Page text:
I am writing on behalf of the staff and Board of Directors at the Eastern Shore Land Conservancy to thank you so much for your recent editorial commending Rob Etgen for recent Conservationist of the Year award from the Chesapeake Bay Foundation. All of us at ESLC were so pleased to read this wonderful tribute to Rob for his tireless hard work to preserve and protect the Eastern Shore. This salute – both by your newspaper and CBF, reiterates what we enjoy so much about working with such a pioneer in land protection and conservation. Rob’s leadership and vision has lifted our communities and has inspired us all to work harder in our daily lives to preserve the quality of life and precious places we all enjoy on the Eastern Shore. That inspiration is significant now more than ever as we face unprecedented growth pressures coupled with the financial difficulties that your editorial cites will impact the ability to protect the character of our rural countryside and our towns and villages that make up the true heartbeat of the Eastern Shore.

Rob’s leadership throughout the past 20 years has helped make the Eastern Shore a better place to be sure. Each of the Board members and staffers who have had the honor of working with him have learned a tremendous amount from him over the years. We thank you for this truly deserved recognition of our leader and for your continued coverage of land preservation and land use planning issues facing our beloved Eastern Shore. Keep up your great work!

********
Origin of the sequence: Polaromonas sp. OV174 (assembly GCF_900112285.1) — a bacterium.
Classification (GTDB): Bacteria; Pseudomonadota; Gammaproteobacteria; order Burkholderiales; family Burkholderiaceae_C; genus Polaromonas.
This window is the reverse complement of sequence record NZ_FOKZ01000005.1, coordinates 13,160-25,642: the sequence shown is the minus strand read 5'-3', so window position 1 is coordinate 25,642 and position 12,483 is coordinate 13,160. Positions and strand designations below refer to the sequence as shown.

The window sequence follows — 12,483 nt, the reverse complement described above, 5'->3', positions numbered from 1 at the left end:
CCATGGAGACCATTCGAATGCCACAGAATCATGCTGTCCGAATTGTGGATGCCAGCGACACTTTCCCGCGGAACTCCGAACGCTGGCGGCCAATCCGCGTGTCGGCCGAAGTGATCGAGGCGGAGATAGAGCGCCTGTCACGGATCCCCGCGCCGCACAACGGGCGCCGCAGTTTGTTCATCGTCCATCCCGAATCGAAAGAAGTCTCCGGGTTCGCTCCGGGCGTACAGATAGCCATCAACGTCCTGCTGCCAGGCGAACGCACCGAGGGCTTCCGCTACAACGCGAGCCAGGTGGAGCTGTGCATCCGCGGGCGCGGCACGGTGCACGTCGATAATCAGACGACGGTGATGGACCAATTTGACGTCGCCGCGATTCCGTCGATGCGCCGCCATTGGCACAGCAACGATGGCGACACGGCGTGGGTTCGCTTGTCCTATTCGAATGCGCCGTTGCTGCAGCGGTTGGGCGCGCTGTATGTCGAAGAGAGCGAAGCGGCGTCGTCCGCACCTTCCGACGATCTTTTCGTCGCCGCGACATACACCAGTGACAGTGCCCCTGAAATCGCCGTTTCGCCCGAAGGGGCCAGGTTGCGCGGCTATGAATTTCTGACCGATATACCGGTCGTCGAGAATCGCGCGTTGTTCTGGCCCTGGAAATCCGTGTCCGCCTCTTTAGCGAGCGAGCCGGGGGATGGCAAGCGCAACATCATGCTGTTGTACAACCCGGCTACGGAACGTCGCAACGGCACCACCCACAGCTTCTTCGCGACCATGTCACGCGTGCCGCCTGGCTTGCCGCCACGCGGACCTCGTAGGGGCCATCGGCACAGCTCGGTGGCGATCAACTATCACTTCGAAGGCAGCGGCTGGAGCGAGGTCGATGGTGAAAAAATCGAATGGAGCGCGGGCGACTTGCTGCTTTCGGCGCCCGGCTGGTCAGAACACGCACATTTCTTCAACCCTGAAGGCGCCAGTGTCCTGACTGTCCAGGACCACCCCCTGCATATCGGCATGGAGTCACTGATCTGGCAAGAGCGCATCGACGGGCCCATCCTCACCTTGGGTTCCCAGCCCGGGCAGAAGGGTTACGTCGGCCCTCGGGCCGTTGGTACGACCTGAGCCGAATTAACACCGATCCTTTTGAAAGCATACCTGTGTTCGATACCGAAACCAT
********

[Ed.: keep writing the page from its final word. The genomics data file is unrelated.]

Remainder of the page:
Alex Rasin,
Chestertown, Maryland

Alex Rasin is the President of the Board of Directors for the Eastern Shore Land Conservancy. He writes on behalf of the staff and Board of Directors for ESLC.

Thursday, October 16, 2008

Rob Etgen wins Conservationist of the Year Award!

The Chesapeake Bay Foundation (CBF) has awarded it annual Maryland Conservationist of the Year Award to Rob Etgen, the founding executive director of the Eastern Shore Land Conservancy (ESLC).

“Rob’s passion for conservation has ensured that our children and grandchildren will be able to appreciate the natural beauty of the Eastern Shore, and the entire Chesapeake Bay watershed,” said Kim Coble, CBF’s Maryland Executive Director.